BAN KI MOON’S RECEPTION IN GAZA: PROTESTERS THROW SHOES AT HIM
Protesters threw shoes at UN chief Ban Ki-moon as he entered Gaza on Thursday, condemning Israel’s blockade and Ban’s refusal to meet the families of Palestinian prisoners.
Ban’s convoy came under assault from about 50 protesters as it crossed into the Hamas-controlled Palestinian territory only hours after eight rockets were fired into southern Israel from Gaza.
The protesters threw sand and stones, or tried to hit the cars with chairs and blocks of wood. They toted pictures of Palestinians imprisoned by Israel and placards reading “Ban Ki-moon enough bias for Israel.”
More demonstrations awaited Ban, on his third visit to Gaza since Israel’s three week war with Hamas in early 2008.
At a UN-run housing project in the Khan Younis district, about 25 youths shouted slogans and held banners saying “We demand a trial for Israel’s leaders.”
Local civil groups and businessmen boycotted a planned lunch with the UN leader because relatives of some of the 5,000 Palestinians in Israeli jails were not allowed to attend.
A statement signed by Gaza rights activists and businessmen said they had “received an unjustified negative response” that Ban would not meet the relatives.
The group noted how he had met with the family of an Israeli soldier who was captured by Gaza militants in 2006 and held incommunicado for five years. The Palestinian Liberation Organization apologised for the protests however.
Ban later said he had been warned in advance there would be demonstrators. “I try to understand their concerns. I know that many people in Gaza are frustrated. It is understandable and natural,” he told reporters travelling with him.
He also released a statement saying he was “concerned about the situation of Palestinian prisoners in Israeli jails” and had raised conditions with Israel’s prisons minister.
Ban discussed Gaza with Israel’s Defence Minister Ehud Barak at a dinner before leaving Israel, a UN spokesman said. Ban “urged the defence minister to take further steps to improve conditions in Gaza.”
Israel limits imports and exports from the territory, citing security concerns and the need to deny access to weapons and money to Hamas, which it considers a terrorist organisation.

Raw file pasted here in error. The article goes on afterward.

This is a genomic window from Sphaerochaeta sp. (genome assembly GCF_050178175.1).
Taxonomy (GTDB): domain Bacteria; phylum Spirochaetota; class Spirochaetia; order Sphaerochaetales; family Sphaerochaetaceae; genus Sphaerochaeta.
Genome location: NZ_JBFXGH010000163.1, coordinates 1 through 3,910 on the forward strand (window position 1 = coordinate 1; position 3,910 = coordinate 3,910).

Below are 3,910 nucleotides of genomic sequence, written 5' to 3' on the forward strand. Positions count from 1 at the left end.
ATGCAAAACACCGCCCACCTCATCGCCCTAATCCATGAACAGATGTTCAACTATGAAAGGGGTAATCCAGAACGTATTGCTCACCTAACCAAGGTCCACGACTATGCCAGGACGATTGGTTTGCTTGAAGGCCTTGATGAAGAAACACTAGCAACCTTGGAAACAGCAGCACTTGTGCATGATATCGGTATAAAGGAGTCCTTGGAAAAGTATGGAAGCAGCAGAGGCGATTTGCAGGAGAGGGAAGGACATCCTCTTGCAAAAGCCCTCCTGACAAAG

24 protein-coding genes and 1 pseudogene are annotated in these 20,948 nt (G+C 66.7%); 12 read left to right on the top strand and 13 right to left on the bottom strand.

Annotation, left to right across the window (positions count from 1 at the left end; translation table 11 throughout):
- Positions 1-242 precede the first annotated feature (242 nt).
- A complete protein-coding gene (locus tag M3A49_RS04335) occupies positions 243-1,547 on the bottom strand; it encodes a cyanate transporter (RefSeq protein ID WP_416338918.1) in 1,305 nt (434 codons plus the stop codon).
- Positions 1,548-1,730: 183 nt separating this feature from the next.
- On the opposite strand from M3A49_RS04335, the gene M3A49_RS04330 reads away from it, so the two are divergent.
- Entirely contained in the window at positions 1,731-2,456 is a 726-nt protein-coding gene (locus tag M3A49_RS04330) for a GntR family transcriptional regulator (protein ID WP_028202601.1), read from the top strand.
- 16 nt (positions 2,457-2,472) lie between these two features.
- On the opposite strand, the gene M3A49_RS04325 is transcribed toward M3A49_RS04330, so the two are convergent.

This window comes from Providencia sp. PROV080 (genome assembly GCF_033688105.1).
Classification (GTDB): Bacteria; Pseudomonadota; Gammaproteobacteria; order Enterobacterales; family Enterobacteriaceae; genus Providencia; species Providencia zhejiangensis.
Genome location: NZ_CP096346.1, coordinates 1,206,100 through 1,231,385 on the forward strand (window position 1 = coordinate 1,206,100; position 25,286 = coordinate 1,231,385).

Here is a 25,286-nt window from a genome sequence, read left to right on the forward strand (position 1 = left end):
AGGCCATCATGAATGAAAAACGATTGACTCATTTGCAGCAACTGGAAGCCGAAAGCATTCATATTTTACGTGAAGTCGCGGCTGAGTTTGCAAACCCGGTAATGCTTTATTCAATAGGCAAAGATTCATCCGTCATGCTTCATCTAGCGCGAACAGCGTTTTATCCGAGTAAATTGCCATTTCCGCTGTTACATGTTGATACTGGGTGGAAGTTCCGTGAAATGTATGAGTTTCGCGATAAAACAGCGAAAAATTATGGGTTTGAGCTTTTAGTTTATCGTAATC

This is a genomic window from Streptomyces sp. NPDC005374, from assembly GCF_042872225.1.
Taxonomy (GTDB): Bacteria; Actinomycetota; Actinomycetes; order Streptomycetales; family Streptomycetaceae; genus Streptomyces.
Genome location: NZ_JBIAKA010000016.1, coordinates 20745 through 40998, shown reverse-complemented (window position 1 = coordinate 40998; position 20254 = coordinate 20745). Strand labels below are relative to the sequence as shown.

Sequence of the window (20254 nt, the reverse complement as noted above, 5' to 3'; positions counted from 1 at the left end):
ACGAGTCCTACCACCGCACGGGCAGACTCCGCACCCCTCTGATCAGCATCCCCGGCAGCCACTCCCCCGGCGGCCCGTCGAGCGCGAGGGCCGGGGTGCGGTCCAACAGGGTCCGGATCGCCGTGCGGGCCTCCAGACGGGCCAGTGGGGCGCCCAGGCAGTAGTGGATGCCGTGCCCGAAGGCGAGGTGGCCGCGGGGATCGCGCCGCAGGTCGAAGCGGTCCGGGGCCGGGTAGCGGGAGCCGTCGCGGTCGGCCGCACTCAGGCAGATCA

But much of the international community, including the United Nations, believes the restrictions unfairly harm the 450,000 population.
“Israel has taken some measures to ease the closure. More must be done,” Ban told Palestinians in Khan Younis.
“I am pressing hard for policy changes so that the United Nations can do its essential work,” he added, calling for Gaza to be able to trade “without restrictions.”
Balancing his comments, Ban also condemned the firing of rockets into Israel which he called “unacceptable”.
“People from Gaza must stop firing rockets onto the Israeli side,” he told the news conference in Khan Yunis. Back in Israel, he visited a school near the Gaza frontier where one student was killed by a rocket in 2008.
Ban’s noisy trip to Gaza was part of a tour of Israel and the Palestinian territories intended to convince the two sides to hold new meetings on ways to kick-start direct negotiations. He also went to Jordan which has hosted five unofficial meetings in recent weeks.
The UN leader warned that time is running out for a peace settlement in a speech to a security conference at Herzliya, near Tel Aviv.
“Negotiations will go nowhere without a shared sense of urgency and a genuine determination to succeed,” he told an audience which included Barak and top officials and academics.
“The Palestinians must engage, seriously, on security. Israel must engage, seriously, on territory.”
With the Jordan contacts showing no signs of ending the freeze on full negotiations since September 2010, Ban has this week urged Israel to make “goodwill gestures” to tempt the Palestinians back to talks.
Amid reports that the international community wants Israel to take confidence-building measures, US envoy to the Middle East, David Hale, held talks with Palestinian president Mahmud Abbas on Thursay. No details of their discussions were released.
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